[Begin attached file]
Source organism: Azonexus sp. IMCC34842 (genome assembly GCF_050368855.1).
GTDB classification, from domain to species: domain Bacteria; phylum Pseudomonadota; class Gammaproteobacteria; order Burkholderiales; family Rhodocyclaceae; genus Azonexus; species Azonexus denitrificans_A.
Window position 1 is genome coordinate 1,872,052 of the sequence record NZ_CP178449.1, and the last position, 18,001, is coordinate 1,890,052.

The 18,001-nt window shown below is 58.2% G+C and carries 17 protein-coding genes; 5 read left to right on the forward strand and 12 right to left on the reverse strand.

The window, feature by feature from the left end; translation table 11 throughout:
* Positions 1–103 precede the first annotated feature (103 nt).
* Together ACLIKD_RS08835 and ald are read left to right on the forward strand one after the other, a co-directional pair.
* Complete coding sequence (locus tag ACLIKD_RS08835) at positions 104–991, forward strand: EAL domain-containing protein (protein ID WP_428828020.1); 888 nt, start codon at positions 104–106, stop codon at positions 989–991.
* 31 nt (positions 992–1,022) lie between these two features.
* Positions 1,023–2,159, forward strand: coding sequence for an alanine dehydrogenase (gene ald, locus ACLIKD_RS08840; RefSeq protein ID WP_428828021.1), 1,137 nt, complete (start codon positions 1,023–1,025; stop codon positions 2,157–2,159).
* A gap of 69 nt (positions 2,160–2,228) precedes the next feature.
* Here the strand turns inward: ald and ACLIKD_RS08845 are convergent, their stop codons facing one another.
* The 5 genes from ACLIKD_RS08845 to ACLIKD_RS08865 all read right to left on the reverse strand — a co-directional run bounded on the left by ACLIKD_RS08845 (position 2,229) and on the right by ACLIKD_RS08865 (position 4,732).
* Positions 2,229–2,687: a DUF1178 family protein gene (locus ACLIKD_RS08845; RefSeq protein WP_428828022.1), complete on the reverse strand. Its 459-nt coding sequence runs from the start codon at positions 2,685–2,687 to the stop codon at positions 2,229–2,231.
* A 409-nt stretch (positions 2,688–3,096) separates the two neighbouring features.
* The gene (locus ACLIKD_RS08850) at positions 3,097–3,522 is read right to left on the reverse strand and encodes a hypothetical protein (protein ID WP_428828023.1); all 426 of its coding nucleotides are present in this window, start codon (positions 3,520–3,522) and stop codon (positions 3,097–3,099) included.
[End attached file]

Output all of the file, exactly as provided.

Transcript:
Source organism: Azonexus sp. IMCC34842 (genome assembly GCF_050368855.1).
GTDB classification, from domain to species: domain Bacteria; phylum Pseudomonadota; class Gammaproteobacteria; order Burkholderiales; family Rhodocyclaceae; genus Azonexus; species Azonexus denitrificans_A.
Window position 1 is genome coordinate 1,872,052 of the sequence record NZ_CP178449.1, and the last position, 18,001, is coordinate 1,890,052.

The 18,001-nt window shown below is 58.2% G+C and carries 17 protein-coding genes; 5 read left to right on the forward strand and 12 right to left on the reverse strand.

The window, feature by feature from the left end; translation table 11 throughout:
* Positions 1–103 precede the first annotated feature (103 nt).
* Together ACLIKD_RS08835 and ald are read left to right on the forward strand one after the other, a co-directional pair.
* Complete coding sequence (locus tag ACLIKD_RS08835) at positions 104–991, forward strand: EAL domain-containing protein (protein ID WP_428828020.1); 888 nt, start codon at positions 104–106, stop codon at positions 989–991.
* 31 nt (positions 992–1,022) lie between these two features.
* Positions 1,023–2,159, forward strand: coding sequence for an alanine dehydrogenase (gene ald, locus ACLIKD_RS08840; RefSeq protein ID WP_428828021.1), 1,137 nt, complete (start codon positions 1,023–1,025; stop codon positions 2,157–2,159).
* A gap of 69 nt (positions 2,160–2,228) precedes the next feature.
* Here the strand turns inward: ald and ACLIKD_RS08845 are convergent, their stop codons facing one another.
* The 5 genes from ACLIKD_RS08845 to ACLIKD_RS08865 all read right to left on the reverse strand — a co-directional run bounded on the left by ACLIKD_RS08845 (position 2,229) and on the right by ACLIKD_RS08865 (position 4,732).
* Positions 2,229–2,687: a DUF1178 family protein gene (locus ACLIKD_RS08845; RefSeq protein WP_428828022.1), complete on the reverse strand. Its 459-nt coding sequence runs from the start codon at positions 2,685–2,687 to the stop codon at positions 2,229–2,231.
* A 409-nt stretch (positions 2,688–3,096) separates the two neighbouring features.
* The gene (locus ACLIKD_RS08850) at positions 3,097–3,522 is read right to left on the reverse strand and encodes a hypothetical protein (protein ID WP_428828023.1); all 426 of its coding nucleotides are present in this window, start codon (positions 3,520–3,522) and stop codon (positions 3,097–3,099) included.